We can help Bradley Manning!

(3PM EST – promoted by Nightprowlkitty)

Each of us can help in trying to alleviate or end the plight that PFC Bradley Manning finds himself in — that of total isolation for seven months running now, no sheets nor  pillows for his bed, unpermitted to exercise and is under constant surveillance.  The U.S. government is holding Manning under these deplorable conditions, supposedly, for his role in having sent various various TRUTHS to Wikileaks, concerning areas in our wars and otherwise, without any charges having been had or placed against him. (Some of which information was known to some of us before such revelations through our own truth-seeking, but not to Americans, in general!)

Thanks to David Swanson, published with his thanks to Ed Fisher, there is very complete information as to how WE may help this 23-year old Bradley Manning.

How to Report the Torture of Bradley Manning to the United Nations

Here is where you can report Bradley Manning’s torture to a higher legal authority than Eric “The Law Is What Obama Says It Is” Holder.

Sample information to include:

a. Full name of the victim:

Bradley E. Manning (born 17 December 1987), Private First Class (PFC), United States Army

b. Date on which the incident(s) of torture occurred (at least as to the month and year):

Ongoing from May, 2010.

The following is a summary of the conditions under which PFC Manning is being held, which in the opinion of experts and even International Law, constitute torture:

“Bradley Manning, the 22-year-old U.S. Army Private accused of leaking classified documents to WikiLeaks, has never been convicted of that crime, nor of any other crime. Despite that, he has been detained at the U.S. Marine brig in Quantico, Virginia for five months — and for two months before that in a military jail in Kuwait — under conditions that constitute cruel and inhumane treatment and, by the standards of many nations, even torture. Interviews with several people directly familiar with the conditions of Manning’s detention, ultimately including a Quantico brig official (Lt. Brian Villiard) who confirmed much of what they conveyed, establishes that the accused leaker is subjected to detention conditions likely to create long-term psychological injuries”  Salon

Journalist Glenn Greenwald has investigated and published an extensive report on this issue. Please refer to this article in full for more details: Salon

c. Place where the person was seized (city, province, etc.) And location at which the torture was carried out (if known):

* Camp Arifjan, a military jail in Kuwait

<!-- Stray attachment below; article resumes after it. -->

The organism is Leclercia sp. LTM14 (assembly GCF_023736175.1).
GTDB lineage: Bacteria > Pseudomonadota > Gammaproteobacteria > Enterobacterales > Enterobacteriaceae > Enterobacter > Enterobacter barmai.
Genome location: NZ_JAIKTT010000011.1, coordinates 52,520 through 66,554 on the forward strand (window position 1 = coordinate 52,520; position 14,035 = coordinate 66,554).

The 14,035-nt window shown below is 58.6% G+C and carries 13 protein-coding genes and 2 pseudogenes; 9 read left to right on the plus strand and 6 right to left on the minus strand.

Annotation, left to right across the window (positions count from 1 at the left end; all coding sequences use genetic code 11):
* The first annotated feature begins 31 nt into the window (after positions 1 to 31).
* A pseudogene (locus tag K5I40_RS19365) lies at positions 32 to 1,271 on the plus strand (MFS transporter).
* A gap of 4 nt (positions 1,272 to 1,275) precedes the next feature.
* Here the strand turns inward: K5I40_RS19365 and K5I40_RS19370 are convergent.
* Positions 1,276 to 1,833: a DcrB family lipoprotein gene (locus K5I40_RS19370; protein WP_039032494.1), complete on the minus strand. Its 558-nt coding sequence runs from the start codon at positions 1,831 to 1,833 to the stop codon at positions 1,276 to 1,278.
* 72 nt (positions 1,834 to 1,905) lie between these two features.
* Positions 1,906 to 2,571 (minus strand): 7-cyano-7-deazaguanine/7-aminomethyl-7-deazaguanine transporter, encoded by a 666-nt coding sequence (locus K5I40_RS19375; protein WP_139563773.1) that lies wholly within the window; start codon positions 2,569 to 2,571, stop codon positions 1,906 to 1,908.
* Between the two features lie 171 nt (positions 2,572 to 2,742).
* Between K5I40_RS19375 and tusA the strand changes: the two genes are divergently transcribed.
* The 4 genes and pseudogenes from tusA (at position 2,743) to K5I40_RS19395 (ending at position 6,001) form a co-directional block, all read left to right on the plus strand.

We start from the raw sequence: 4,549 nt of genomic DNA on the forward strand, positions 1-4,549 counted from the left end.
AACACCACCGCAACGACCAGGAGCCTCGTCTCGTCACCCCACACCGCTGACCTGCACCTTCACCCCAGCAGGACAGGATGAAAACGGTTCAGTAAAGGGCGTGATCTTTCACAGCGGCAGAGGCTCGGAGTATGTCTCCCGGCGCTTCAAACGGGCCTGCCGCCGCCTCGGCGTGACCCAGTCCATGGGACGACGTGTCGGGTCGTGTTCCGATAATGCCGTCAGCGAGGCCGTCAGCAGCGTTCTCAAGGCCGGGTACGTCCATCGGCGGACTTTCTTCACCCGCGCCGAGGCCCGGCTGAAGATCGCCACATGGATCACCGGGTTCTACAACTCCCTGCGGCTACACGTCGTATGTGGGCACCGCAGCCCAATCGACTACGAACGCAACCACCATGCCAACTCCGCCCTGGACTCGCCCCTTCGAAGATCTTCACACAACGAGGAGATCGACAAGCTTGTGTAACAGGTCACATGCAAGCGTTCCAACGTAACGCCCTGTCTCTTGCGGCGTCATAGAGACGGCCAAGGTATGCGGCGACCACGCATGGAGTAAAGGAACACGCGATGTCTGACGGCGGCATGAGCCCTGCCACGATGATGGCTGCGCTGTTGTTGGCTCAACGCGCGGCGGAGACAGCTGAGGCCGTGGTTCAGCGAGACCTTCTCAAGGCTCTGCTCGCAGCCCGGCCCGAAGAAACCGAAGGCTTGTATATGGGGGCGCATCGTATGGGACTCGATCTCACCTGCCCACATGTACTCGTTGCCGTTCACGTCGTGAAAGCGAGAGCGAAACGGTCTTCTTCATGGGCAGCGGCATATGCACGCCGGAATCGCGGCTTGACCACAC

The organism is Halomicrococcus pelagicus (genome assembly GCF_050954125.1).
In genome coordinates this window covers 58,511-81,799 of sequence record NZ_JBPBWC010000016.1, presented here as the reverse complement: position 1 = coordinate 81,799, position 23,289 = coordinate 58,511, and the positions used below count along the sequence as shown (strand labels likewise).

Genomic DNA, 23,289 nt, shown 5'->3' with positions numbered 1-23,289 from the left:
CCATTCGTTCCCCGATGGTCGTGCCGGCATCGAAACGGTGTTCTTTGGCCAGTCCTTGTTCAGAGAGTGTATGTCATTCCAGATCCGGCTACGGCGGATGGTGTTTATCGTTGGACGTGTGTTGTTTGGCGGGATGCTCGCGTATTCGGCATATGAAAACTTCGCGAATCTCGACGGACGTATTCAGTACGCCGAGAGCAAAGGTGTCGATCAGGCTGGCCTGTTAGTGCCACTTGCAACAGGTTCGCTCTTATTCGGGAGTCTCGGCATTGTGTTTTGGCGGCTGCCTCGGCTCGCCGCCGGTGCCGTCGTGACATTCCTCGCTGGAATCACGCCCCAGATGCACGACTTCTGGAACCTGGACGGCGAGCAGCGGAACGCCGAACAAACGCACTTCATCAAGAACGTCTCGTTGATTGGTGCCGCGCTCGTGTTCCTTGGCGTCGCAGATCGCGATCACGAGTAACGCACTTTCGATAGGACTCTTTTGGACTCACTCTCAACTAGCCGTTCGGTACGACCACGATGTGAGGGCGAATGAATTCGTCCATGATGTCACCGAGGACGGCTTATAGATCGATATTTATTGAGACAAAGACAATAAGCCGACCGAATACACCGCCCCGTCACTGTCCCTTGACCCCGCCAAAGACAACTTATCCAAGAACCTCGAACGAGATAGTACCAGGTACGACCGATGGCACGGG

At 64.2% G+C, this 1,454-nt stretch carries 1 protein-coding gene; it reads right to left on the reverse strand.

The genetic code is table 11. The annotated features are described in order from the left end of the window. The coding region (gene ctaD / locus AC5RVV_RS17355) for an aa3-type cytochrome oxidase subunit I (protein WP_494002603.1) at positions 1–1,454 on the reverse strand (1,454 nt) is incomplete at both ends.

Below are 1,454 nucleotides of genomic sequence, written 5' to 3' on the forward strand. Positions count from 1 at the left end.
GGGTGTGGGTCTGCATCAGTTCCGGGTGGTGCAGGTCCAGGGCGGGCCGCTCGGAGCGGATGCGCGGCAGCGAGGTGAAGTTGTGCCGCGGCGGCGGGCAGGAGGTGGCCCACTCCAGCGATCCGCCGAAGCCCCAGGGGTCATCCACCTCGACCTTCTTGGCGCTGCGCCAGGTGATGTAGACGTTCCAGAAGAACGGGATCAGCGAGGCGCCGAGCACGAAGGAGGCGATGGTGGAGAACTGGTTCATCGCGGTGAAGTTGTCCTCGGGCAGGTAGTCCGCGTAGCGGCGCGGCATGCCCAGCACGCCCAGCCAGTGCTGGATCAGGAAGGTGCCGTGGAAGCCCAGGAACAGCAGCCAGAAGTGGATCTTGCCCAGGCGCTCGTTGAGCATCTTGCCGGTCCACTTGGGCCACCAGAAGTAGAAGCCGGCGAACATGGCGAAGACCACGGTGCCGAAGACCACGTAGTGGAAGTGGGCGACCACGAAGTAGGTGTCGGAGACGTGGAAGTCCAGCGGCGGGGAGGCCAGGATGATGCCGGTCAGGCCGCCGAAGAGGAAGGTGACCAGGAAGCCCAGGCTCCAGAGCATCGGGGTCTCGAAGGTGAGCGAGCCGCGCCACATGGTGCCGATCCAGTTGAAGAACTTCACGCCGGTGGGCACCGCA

* U.S. Marine brig in Quantico, Virginia

“Manning was arrested by agents of the U.S. Army Criminal Investigation Command in May 2010 and held in pre-trial confinement in a military jail at Camp Arifjan in Kuwait.”


d. Indication of the forces carrying out the torture:

The President of the United States, The Congress of The United States, The United States State Department, The United States Justice Department, The United States Department of Defense, The United States Army, The United States Navy, The United States Marine Corps. All of the above are responsible for this illegal activity.

Furthermore, the torture of PFC Manning is not an isolated incident, rather, it is part of a policy shift that has been documented in The United States over the course of at least two Administrations, those of George W. Bush and Barack Obama.

For example, The United States has been found by the United Nations Committee against Torture to be responsible for:

* the US opinion that the Geneva Convention does not apply to, and would undermine, its War on Terror

* the US attempt to sidestep provisions of the Convention by applying it only to US territory, rather than areas under US control

* the fact that detainees are not always registered, depriving them of safeguards against acts of torture

* allegations of secret detention facilities which are not accessible to the International Red Cross

* the US refusal to comment over the existence of such facilities, and the allegations of torture and cruel, inhumane and degrading treatment which have emanated from them

* the US involvement in enforced disappearances and its refusal to accept that this is a form of torture

* the rendition of subjects, without judicial procedure, to states where they face a real risk of torture

* the use of secret ‘diplomatic assurances’ to justify deporting detainees to country’s with poor human rights records

* the indefinite detention of prisoners without charge at Guantanamo Bay without legal safeguards or judicial assessment of justification

* the inadequate training provided to police and military personnel on the UN’s prohibition of torture

* the 2002 authorization of the use of interrogation techniques, such as water-boarding, shackling, sexual humiliation, and dogs, which have resulted in the deaths of some detainees